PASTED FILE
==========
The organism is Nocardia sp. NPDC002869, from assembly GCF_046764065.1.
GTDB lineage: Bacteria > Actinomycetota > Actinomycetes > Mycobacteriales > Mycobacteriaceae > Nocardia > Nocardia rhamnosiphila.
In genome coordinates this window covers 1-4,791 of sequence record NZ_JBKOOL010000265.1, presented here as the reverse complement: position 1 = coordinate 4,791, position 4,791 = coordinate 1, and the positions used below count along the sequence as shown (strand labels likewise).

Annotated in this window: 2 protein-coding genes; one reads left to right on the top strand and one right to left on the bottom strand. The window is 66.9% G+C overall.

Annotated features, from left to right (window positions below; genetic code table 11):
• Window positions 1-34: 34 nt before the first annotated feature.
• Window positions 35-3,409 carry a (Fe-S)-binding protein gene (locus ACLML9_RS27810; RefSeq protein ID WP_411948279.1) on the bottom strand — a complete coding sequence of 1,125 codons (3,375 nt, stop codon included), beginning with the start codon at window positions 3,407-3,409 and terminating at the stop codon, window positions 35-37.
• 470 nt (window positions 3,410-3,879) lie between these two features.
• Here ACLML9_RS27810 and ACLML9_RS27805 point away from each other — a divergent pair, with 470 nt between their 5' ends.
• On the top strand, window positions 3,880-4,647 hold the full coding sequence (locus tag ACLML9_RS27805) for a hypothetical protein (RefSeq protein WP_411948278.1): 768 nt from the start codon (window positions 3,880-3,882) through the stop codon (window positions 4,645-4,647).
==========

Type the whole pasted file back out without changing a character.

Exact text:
The organism is Nocardia sp. NPDC002869, from assembly GCF_046764065.1.
GTDB lineage: Bacteria > Actinomycetota > Actinomycetes > Mycobacteriales > Mycobacteriaceae > Nocardia > Nocardia rhamnosiphila.
In genome coordinates this window covers 1-4,791 of sequence record NZ_JBKOOL010000265.1, presented here as the reverse complement: position 1 = coordinate 4,791, position 4,791 = coordinate 1, and the positions used below count along the sequence as shown (strand labels likewise).

Annotated in this window: 2 protein-coding genes; one reads left to right on the top strand and one right to left on the bottom strand. The window is 66.9% G+C overall.

Annotated features, from left to right (window positions below; genetic code table 11):
• Window positions 1-34: 34 nt before the first annotated feature.
• Window positions 35-3,409 carry a (Fe-S)-binding protein gene (locus ACLML9_RS27810; RefSeq protein ID WP_411948279.1) on the bottom strand — a complete coding sequence of 1,125 codons (3,375 nt, stop codon included), beginning with the start codon at window positions 3,407-3,409 and terminating at the stop codon, window positions 35-37.
• 470 nt (window positions 3,410-3,879) lie between these two features.
• Here ACLML9_RS27810 and ACLML9_RS27805 point away from each other — a divergent pair, with 470 nt between their 5' ends.
• On the top strand, window positions 3,880-4,647 hold the full coding sequence (locus tag ACLML9_RS27805) for a hypothetical protein (RefSeq protein WP_411948278.1): 768 nt from the start codon (window positions 3,880-3,882) through the stop codon (window positions 4,645-4,647).